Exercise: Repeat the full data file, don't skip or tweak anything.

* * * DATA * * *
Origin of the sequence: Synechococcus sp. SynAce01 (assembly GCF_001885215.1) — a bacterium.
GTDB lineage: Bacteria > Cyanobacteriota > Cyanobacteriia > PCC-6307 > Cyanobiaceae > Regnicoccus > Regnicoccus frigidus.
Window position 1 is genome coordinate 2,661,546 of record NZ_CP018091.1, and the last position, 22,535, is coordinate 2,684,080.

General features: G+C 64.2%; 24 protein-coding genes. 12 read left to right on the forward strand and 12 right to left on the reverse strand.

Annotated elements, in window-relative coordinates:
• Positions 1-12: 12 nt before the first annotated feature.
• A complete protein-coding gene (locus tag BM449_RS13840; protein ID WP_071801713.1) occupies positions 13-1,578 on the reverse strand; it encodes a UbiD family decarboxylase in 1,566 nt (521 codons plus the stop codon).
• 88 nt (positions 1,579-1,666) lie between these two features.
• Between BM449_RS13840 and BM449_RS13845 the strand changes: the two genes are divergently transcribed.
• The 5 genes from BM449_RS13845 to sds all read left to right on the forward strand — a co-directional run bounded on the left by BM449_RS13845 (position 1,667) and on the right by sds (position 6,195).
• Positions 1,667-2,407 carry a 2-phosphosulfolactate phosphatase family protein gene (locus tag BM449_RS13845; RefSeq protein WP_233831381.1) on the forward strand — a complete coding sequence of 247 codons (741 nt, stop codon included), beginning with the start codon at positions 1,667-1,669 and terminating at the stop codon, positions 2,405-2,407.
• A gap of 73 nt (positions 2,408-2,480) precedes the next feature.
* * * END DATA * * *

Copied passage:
Origin of the sequence: Synechococcus sp. SynAce01 (assembly GCF_001885215.1) — a bacterium.
GTDB lineage: Bacteria > Cyanobacteriota > Cyanobacteriia > PCC-6307 > Cyanobiaceae > Regnicoccus > Regnicoccus frigidus.
Window position 1 is genome coordinate 2,661,546 of record NZ_CP018091.1, and the last position, 22,535, is coordinate 2,684,080.

General features: G+C 64.2%; 24 protein-coding genes. 12 read left to right on the forward strand and 12 right to left on the reverse strand.

Annotated elements, in window-relative coordinates:
• Positions 1-12: 12 nt before the first annotated feature.
• A complete protein-coding gene (locus tag BM449_RS13840; protein ID WP_071801713.1) occupies positions 13-1,578 on the reverse strand; it encodes a UbiD family decarboxylase in 1,566 nt (521 codons plus the stop codon).
• 88 nt (positions 1,579-1,666) lie between these two features.
• Between BM449_RS13840 and BM449_RS13845 the strand changes: the two genes are divergently transcribed.
• The 5 genes from BM449_RS13845 to sds all read left to right on the forward strand — a co-directional run bounded on the left by BM449_RS13845 (position 1,667) and on the right by sds (position 6,195).
• Positions 1,667-2,407 carry a 2-phosphosulfolactate phosphatase family protein gene (locus tag BM449_RS13845; RefSeq protein WP_233831381.1) on the forward strand — a complete coding sequence of 247 codons (741 nt, stop codon included), beginning with the start codon at positions 1,667-1,669 and terminating at the stop codon, positions 2,405-2,407.
• A gap of 73 nt (positions 2,408-2,480) precedes the next feature.